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Project update 1 of 20
Airpup is the culmination of a 10-year dream to create a quiet, stable, and easy flight platform by updating kite balloon technology. When I started I imagined a quick project: I was going to make a kite balloon, put a camera on it, and watch sheep herding from the air. I had 5 months to make it happen. I found an operations manual for a WWI observational balloon at the library and joined the Yahoo Solar Balloons Group.
One month later I had my first balloon, pieced together over weekends in a friends’ attic using dollar store trash bags. It was torn apart in the wind in about 5 minutes.
Jake Lemkowitz with a balloon
I had a lot to learn about balloons and kites. Undeterred, I scaled back my ambitions. I decided I would learn about balloons, then kites, and then return to kite balloons. I joined every online balloon group I could find. I made dozens of solar hot air balloons and wrote up a guide to their fabrication.
In the beginning of 2010 I joined the Grassroots Mapping community. After the Deepwater Horizon disaster we kicked into high gear, and have since helped thousands of people to take aerial photos with inexpensive balloons and kites. I had the honor of compiling our best practices into the commercial Balloon Mapping Kit.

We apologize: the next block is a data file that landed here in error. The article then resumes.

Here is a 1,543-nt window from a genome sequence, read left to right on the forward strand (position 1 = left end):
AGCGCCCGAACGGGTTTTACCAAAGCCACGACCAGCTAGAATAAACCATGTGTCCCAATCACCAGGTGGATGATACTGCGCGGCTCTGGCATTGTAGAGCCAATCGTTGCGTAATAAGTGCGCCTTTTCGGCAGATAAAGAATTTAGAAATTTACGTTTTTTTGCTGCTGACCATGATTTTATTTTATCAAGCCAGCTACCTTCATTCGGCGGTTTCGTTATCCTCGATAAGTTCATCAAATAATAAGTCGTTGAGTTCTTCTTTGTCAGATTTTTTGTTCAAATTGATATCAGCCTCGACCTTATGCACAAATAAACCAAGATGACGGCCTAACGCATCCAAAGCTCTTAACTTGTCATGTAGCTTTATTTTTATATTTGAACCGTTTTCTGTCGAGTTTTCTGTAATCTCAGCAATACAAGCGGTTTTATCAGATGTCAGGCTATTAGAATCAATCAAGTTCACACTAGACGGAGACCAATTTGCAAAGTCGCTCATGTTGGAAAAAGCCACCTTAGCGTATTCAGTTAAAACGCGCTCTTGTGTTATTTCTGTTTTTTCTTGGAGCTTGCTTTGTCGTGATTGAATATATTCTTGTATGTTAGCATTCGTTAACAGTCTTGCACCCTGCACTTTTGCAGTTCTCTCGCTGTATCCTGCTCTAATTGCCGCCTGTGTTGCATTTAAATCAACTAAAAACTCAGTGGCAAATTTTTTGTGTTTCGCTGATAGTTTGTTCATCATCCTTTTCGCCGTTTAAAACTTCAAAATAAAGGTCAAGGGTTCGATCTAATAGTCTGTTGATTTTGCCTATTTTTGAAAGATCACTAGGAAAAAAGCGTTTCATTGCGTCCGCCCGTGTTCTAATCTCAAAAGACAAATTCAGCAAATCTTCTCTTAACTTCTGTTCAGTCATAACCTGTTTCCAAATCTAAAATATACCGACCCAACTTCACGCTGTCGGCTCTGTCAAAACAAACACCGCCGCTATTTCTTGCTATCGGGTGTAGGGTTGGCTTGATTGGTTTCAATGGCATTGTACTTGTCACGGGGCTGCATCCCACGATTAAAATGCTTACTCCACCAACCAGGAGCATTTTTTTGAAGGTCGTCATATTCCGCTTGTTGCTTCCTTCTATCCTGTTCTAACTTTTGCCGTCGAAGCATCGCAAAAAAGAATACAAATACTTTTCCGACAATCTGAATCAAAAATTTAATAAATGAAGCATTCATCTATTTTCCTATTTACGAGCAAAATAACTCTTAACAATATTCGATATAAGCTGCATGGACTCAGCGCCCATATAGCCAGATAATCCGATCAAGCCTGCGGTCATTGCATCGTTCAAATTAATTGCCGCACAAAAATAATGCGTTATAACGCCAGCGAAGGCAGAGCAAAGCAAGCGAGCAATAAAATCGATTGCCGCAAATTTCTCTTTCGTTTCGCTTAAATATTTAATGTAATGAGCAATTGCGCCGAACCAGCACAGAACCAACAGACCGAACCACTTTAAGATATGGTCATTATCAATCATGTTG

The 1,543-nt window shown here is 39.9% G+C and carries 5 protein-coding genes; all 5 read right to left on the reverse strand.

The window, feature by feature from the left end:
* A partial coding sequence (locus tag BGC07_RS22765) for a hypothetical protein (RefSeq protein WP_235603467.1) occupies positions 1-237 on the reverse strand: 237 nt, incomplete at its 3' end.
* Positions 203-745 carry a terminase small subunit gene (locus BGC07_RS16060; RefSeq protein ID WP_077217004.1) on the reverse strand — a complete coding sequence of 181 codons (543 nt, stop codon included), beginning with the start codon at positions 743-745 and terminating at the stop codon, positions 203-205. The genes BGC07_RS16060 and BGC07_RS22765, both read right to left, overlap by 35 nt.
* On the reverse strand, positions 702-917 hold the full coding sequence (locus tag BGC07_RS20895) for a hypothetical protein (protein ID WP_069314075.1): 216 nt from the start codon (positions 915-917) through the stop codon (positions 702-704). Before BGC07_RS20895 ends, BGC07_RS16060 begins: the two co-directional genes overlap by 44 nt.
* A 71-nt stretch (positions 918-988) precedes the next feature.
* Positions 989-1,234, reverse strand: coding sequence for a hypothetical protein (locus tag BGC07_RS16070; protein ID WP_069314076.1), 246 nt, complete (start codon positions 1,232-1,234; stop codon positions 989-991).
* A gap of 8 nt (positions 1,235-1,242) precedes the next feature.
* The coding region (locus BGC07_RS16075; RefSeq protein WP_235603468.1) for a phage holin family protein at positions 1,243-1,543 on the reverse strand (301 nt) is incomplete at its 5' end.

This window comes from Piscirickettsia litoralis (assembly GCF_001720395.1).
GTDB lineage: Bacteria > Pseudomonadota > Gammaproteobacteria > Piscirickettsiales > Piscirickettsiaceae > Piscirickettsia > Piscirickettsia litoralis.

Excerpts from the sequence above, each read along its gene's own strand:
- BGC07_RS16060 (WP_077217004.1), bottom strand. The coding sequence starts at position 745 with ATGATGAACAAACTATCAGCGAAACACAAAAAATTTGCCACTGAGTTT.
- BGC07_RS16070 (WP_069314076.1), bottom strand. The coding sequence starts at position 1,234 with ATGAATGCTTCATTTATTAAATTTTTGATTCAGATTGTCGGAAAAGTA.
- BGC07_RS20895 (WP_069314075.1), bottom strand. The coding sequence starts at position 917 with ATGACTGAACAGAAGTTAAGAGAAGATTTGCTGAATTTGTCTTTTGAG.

Public Lab Barnraising 2013. I'm in the kite suit
Helium balloons are a uniquely easy and safe way to fly. Over years of making balloons and kites and training folks to fly them, it was clear that kites had a much steeper learning curve. Combining the simplicity of a balloon with the flight performance of a kite remained in my mind, but I questioned if anyone would want one as drone technology advanced. Then the FAA released their restrictive regulations, and many municipalities, including Portland and Seattle, joined in.
Over dinner at AGU’s 2016 Fall Meeting, I mentioned my dream of a small kite balloon to Geoff Bland, a research engineer at NASA Wallops. His enthusiasm didn’t just convince me to give Airpup a try. Over several brainstorming sessions, we worked through a series of fabrication issues and he connected me with the technical assistance I needed to make the balloon.
In a lull of contract work between December and February of 2018, I got a small prototype flying. I looked at my bank account; the prudent thing was to get some more work, and put Airpup down.
Kites and balloons had sustained me through rough patches in my life. I’d dug up that WWI kite balloon manual in the library because I didn’t have any where else to go, couch surfing after a house fire. Working on an historic kite with a friend had pulled me through crushing medical issues and the threat of blindness. The dream of flight had given me perseverance, and I was determined to persevere in flight.
I went all-in, and made the first new kite balloon design in 25 years.
Me flying Airpup at the Lincoln City Kite Festival